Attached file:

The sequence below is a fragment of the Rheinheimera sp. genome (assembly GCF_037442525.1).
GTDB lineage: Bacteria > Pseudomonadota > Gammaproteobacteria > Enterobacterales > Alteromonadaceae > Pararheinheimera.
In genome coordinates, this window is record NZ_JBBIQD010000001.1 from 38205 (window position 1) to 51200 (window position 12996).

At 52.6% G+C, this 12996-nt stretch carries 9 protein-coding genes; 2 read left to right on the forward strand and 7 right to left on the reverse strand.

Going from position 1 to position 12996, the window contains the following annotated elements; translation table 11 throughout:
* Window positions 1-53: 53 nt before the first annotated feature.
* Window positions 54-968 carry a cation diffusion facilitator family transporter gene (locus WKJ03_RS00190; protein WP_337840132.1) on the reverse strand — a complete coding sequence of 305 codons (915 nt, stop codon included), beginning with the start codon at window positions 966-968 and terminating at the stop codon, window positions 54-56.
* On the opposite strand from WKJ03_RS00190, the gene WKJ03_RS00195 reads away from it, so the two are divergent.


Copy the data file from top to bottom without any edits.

The sequence below is a fragment of the Rheinheimera sp. genome (assembly GCF_037442525.1).
GTDB lineage: Bacteria > Pseudomonadota > Gammaproteobacteria > Enterobacterales > Alteromonadaceae > Pararheinheimera.
In genome coordinates, this window is record NZ_JBBIQD010000001.1 from 38205 (window position 1) to 51200 (window position 12996).

At 52.6% G+C, this 12996-nt stretch carries 9 protein-coding genes; 2 read left to right on the forward strand and 7 right to left on the reverse strand.

Going from position 1 to position 12996, the window contains the following annotated elements; translation table 11 throughout:
* Window positions 1-53: 53 nt before the first annotated feature.
* Window positions 54-968 carry a cation diffusion facilitator family transporter gene (locus WKJ03_RS00190; protein WP_337840132.1) on the reverse strand — a complete coding sequence of 305 codons (915 nt, stop codon included), beginning with the start codon at window positions 966-968 and terminating at the stop codon, window positions 54-56.
* On the opposite strand from WKJ03_RS00190, the gene WKJ03_RS00195 reads away from it, so the two are divergent.